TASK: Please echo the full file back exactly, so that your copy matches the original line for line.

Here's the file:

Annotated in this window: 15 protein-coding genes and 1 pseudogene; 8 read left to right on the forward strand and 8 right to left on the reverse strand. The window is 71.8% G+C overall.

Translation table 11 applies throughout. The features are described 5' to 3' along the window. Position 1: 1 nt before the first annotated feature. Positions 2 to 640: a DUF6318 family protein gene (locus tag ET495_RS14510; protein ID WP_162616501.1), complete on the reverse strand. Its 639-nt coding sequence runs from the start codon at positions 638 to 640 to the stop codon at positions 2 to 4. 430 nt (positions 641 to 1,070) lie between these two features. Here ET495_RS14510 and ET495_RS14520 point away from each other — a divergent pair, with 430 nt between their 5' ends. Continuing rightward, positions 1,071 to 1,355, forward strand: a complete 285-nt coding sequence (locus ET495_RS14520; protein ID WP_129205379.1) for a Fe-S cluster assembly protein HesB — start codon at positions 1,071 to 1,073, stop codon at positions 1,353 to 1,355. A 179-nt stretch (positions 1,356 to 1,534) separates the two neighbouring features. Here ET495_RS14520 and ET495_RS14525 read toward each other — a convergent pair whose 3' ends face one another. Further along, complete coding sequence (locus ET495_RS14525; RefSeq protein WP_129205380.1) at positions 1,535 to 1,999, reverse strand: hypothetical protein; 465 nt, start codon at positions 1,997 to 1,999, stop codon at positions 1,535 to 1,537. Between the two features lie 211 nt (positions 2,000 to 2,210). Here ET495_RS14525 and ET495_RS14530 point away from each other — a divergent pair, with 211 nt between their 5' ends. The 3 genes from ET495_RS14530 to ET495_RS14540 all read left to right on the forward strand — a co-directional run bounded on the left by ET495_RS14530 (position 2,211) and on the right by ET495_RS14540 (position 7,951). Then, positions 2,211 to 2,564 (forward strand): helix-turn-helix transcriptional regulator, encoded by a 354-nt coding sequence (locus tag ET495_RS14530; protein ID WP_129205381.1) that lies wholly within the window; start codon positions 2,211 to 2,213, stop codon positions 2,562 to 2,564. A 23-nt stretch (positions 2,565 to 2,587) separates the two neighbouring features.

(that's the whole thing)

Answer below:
Annotated in this window: 15 protein-coding genes and 1 pseudogene; 8 read left to right on the forward strand and 8 right to left on the reverse strand. The window is 71.8% G+C overall.

Translation table 11 applies throughout. The features are described 5' to 3' along the window. Position 1: 1 nt before the first annotated feature. Positions 2 to 640: a DUF6318 family protein gene (locus tag ET495_RS14510; protein ID WP_162616501.1), complete on the reverse strand. Its 639-nt coding sequence runs from the start codon at positions 638 to 640 to the stop codon at positions 2 to 4. 430 nt (positions 641 to 1,070) lie between these two features. Here ET495_RS14510 and ET495_RS14520 point away from each other — a divergent pair, with 430 nt between their 5' ends. Continuing rightward, positions 1,071 to 1,355, forward strand: a complete 285-nt coding sequence (locus ET495_RS14520; protein ID WP_129205379.1) for a Fe-S cluster assembly protein HesB — start codon at positions 1,071 to 1,073, stop codon at positions 1,353 to 1,355. A 179-nt stretch (positions 1,356 to 1,534) separates the two neighbouring features. Here ET495_RS14520 and ET495_RS14525 read toward each other — a convergent pair whose 3' ends face one another. Further along, complete coding sequence (locus ET495_RS14525; RefSeq protein WP_129205380.1) at positions 1,535 to 1,999, reverse strand: hypothetical protein; 465 nt, start codon at positions 1,997 to 1,999, stop codon at positions 1,535 to 1,537. Between the two features lie 211 nt (positions 2,000 to 2,210). Here ET495_RS14525 and ET495_RS14530 point away from each other — a divergent pair, with 211 nt between their 5' ends. The 3 genes from ET495_RS14530 to ET495_RS14540 all read left to right on the forward strand — a co-directional run bounded on the left by ET495_RS14530 (position 2,211) and on the right by ET495_RS14540 (position 7,951). Then, positions 2,211 to 2,564 (forward strand): helix-turn-helix transcriptional regulator, encoded by a 354-nt coding sequence (locus tag ET495_RS14530; protein ID WP_129205381.1) that lies wholly within the window; start codon positions 2,211 to 2,213, stop codon positions 2,562 to 2,564. A 23-nt stretch (positions 2,565 to 2,587) separates the two neighbouring features.